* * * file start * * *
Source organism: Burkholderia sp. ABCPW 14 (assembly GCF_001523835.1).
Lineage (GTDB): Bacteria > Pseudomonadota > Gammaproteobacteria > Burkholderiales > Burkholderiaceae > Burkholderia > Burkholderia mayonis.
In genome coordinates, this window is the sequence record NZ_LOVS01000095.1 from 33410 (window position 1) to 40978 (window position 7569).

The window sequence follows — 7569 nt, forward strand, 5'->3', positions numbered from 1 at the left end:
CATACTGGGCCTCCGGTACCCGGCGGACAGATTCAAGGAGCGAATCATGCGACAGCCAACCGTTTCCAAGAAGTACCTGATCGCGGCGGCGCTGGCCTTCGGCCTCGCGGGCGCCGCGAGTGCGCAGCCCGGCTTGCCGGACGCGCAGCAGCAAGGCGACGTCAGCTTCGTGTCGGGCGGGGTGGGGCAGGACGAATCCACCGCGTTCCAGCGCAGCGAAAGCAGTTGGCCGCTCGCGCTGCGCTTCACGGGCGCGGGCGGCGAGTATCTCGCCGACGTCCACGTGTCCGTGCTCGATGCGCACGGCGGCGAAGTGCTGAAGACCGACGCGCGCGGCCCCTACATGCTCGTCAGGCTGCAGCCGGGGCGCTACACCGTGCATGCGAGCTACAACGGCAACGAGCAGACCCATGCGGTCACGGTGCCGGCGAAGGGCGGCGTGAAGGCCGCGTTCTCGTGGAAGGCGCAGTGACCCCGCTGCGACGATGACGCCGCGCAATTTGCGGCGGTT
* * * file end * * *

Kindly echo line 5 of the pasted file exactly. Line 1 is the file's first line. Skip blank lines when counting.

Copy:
CATACTGGGCCTCCGGTACCCGGCGGACAGATTCAAGGAGCGAATCATGCGACAGCCAACCGTTTCCAAGAAGTACCTGATCGCGGCGGCGCTGGCCTTCGGCCTCGCGGGCGCCGCGAGTGCGCAGCCCGGCTTGCCGGACGCGCAGCAGCAAGGCGACGTCAGCTTCGTGTCGGGCGGGGTGGGGCAGGACGAATCCACCGCGTTCCAGCGCAGCGAAAGCAGTTGGCCGCTCGCGCTGCGCTTCACGGGCGCGGGCGGCGAGTATCTCGCCGACGTCCACGTGTCCGTGCTCGATGCGCACGGCGGCGAAGTGCTGAAGACCGACGCGCGCGGCCCCTACATGCTCGTCAGGCTGCAGCCGGGGCGCTACACCGTGCATGCGAGCTACAACGGCAACGAGCAGACCCATGCGGTCACGGTGCCGGCGAAGGGCGGCGTGAAGGCCGCGTTCTCGTGGAAGGCGCAGTGACCCCGCTGCGACGATGACGCCGCGCAATTTGCGGCGGTT